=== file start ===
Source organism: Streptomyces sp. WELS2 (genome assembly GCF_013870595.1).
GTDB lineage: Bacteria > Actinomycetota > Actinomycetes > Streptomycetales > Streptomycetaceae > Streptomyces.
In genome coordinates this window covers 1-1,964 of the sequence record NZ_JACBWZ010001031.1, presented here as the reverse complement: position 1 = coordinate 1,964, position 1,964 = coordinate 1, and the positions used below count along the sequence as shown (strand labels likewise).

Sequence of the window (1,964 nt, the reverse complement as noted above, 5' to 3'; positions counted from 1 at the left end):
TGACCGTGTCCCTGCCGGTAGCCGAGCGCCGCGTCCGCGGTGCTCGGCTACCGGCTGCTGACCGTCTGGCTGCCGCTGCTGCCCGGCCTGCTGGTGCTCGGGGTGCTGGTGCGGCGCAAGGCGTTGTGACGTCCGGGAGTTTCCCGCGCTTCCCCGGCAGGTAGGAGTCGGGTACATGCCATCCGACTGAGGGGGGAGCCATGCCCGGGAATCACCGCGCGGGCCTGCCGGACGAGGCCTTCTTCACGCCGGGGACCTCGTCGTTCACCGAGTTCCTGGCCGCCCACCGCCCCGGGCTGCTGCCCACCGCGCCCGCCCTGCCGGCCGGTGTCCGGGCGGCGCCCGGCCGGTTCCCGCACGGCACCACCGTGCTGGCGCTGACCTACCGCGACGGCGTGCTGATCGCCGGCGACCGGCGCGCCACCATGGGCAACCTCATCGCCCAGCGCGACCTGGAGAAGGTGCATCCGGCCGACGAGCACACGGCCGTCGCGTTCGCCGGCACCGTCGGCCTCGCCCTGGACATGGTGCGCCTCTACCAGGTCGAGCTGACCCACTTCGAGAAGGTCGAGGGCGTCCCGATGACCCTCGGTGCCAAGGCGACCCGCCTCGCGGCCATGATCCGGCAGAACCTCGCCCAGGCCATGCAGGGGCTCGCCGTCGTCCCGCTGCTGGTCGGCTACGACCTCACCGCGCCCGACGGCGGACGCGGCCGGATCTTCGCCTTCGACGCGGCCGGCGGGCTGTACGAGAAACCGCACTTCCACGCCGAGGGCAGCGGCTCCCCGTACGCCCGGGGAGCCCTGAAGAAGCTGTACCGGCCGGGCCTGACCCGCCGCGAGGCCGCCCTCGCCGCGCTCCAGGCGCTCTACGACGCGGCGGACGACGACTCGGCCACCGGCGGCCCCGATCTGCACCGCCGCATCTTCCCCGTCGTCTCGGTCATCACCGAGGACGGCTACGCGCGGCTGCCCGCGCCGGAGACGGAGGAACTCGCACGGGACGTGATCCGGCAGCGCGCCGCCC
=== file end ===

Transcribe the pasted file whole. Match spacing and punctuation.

Source organism: Streptomyces sp. WELS2 (genome assembly GCF_013870595.1).
GTDB lineage: Bacteria > Actinomycetota > Actinomycetes > Streptomycetales > Streptomycetaceae > Streptomyces.
In genome coordinates this window covers 1-1,964 of the sequence record NZ_JACBWZ010001031.1, presented here as the reverse complement: position 1 = coordinate 1,964, position 1,964 = coordinate 1, and the positions used below count along the sequence as shown (strand labels likewise).

Sequence of the window (1,964 nt, the reverse complement as noted above, 5' to 3'; positions counted from 1 at the left end):
TGACCGTGTCCCTGCCGGTAGCCGAGCGCCGCGTCCGCGGTGCTCGGCTACCGGCTGCTGACCGTCTGGCTGCCGCTGCTGCCCGGCCTGCTGGTGCTCGGGGTGCTGGTGCGGCGCAAGGCGTTGTGACGTCCGGGAGTTTCCCGCGCTTCCCCGGCAGGTAGGAGTCGGGTACATGCCATCCGACTGAGGGGGGAGCCATGCCCGGGAATCACCGCGCGGGCCTGCCGGACGAGGCCTTCTTCACGCCGGGGACCTCGTCGTTCACCGAGTTCCTGGCCGCCCACCGCCCCGGGCTGCTGCCCACCGCGCCCGCCCTGCCGGCCGGTGTCCGGGCGGCGCCCGGCCGGTTCCCGCACGGCACCACCGTGCTGGCGCTGACCTACCGCGACGGCGTGCTGATCGCCGGCGACCGGCGCGCCACCATGGGCAACCTCATCGCCCAGCGCGACCTGGAGAAGGTGCATCCGGCCGACGAGCACACGGCCGTCGCGTTCGCCGGCACCGTCGGCCTCGCCCTGGACATGGTGCGCCTCTACCAGGTCGAGCTGACCCACTTCGAGAAGGTCGAGGGCGTCCCGATGACCCTCGGTGCCAAGGCGACCCGCCTCGCGGCCATGATCCGGCAGAACCTCGCCCAGGCCATGCAGGGGCTCGCCGTCGTCCCGCTGCTGGTCGGCTACGACCTCACCGCGCCCGACGGCGGACGCGGCCGGATCTTCGCCTTCGACGCGGCCGGCGGGCTGTACGAGAAACCGCACTTCCACGCCGAGGGCAGCGGCTCCCCGTACGCCCGGGGAGCCCTGAAGAAGCTGTACCGGCCGGGCCTGACCCGCCGCGAGGCCGCCCTCGCCGCGCTCCAGGCGCTCTACGACGCGGCGGACGACGACTCGGCCACCGGCGGCCCCGATCTGCACCGCCGCATCTTCCCCGTCGTCTCGGTCATCACCGAGGACGGCTACGCGCGGCTGCCCGCGCCGGAGACGGAGGAACTCGCACGGGACGTGATCCGGCAGCGCGCCGCCC